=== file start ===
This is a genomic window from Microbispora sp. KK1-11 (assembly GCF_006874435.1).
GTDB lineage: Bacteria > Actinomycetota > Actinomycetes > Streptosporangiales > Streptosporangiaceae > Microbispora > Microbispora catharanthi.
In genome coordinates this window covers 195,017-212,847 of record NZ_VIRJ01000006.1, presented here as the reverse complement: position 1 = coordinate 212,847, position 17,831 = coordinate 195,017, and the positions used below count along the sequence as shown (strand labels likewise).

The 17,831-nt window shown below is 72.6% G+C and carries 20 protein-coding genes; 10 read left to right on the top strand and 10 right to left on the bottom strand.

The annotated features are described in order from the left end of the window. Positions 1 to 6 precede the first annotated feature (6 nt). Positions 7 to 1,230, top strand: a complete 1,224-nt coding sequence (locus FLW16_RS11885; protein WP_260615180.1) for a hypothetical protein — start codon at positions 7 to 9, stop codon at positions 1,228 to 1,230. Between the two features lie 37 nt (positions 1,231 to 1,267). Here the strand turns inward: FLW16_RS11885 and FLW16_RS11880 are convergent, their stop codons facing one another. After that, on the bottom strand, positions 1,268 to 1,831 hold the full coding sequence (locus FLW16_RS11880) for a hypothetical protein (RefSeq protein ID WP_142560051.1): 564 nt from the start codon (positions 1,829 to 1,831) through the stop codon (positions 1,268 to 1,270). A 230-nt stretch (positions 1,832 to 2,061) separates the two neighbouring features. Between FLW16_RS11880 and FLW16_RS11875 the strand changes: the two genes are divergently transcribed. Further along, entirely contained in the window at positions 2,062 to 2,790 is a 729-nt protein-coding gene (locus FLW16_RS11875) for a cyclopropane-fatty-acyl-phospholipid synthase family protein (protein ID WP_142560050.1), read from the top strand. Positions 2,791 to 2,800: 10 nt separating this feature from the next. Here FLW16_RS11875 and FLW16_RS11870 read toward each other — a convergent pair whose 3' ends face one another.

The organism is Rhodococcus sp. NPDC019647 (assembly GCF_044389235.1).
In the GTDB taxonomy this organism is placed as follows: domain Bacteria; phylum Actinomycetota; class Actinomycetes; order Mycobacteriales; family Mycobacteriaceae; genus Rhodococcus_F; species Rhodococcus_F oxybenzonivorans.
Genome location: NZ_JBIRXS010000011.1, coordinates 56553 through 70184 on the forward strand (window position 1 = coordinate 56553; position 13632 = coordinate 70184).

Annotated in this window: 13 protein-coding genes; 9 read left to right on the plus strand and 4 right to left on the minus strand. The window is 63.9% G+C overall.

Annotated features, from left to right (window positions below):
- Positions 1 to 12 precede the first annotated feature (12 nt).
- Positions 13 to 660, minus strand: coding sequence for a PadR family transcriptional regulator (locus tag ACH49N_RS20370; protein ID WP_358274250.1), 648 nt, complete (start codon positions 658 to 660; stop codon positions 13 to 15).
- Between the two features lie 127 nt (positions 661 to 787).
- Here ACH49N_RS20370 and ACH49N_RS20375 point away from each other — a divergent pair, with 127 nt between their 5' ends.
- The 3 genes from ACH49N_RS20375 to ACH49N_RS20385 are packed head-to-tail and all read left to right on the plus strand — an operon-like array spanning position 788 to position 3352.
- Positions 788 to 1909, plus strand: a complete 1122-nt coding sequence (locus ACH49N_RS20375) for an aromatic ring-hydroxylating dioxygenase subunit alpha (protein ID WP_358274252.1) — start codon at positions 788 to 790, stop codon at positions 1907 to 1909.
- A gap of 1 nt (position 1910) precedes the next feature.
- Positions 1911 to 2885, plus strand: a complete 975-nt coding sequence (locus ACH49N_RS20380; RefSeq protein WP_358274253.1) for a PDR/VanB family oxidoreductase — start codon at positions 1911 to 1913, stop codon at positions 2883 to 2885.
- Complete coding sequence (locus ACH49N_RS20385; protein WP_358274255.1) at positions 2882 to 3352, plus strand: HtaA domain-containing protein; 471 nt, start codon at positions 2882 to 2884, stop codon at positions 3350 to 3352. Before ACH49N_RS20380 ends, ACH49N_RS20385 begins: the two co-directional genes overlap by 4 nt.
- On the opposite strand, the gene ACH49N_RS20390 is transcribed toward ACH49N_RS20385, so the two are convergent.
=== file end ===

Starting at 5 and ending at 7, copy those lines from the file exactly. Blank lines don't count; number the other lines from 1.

The annotated features are described in order from the left end of the window. Positions 1 to 6 precede the first annotated feature (6 nt). Positions 7 to 1,230, top strand: a complete 1,224-nt coding sequence (locus FLW16_RS11885; protein WP_260615180.1) for a hypothetical protein — start codon at positions 7 to 9, stop codon at positions 1,228 to 1,230. Between the two features lie 37 nt (positions 1,231 to 1,267). Here the strand turns inward: FLW16_RS11885 and FLW16_RS11880 are convergent, their stop codons facing one another. After that, on the bottom strand, positions 1,268 to 1,831 hold the full coding sequence (locus FLW16_RS11880) for a hypothetical protein (RefSeq protein ID WP_142560051.1): 564 nt from the start codon (positions 1,829 to 1,831) through the stop codon (positions 1,268 to 1,270). A 230-nt stretch (positions 1,832 to 2,061) separates the two neighbouring features. Between FLW16_RS11880 and FLW16_RS11875 the strand changes: the two genes are divergently transcribed. Further along, entirely contained in the window at positions 2,062 to 2,790 is a 729-nt protein-coding gene (locus FLW16_RS11875) for a cyclopropane-fatty-acyl-phospholipid synthase family protein (protein ID WP_142560050.1), read from the top strand. Positions 2,791 to 2,800: 10 nt separating this feature from the next. Here FLW16_RS11875 and FLW16_RS11870 read toward each other — a convergent pair whose 3' ends face one another.

The organism is Rhodococcus sp. NPDC019647 (assembly GCF_044389235.1).
In the GTDB taxonomy this organism is placed as follows: domain Bacteria; phylum Actinomycetota; class Actinomycetes; order Mycobacteriales; family Mycobacteriaceae; genus Rhodococcus_F; species Rhodococcus_F oxybenzonivorans.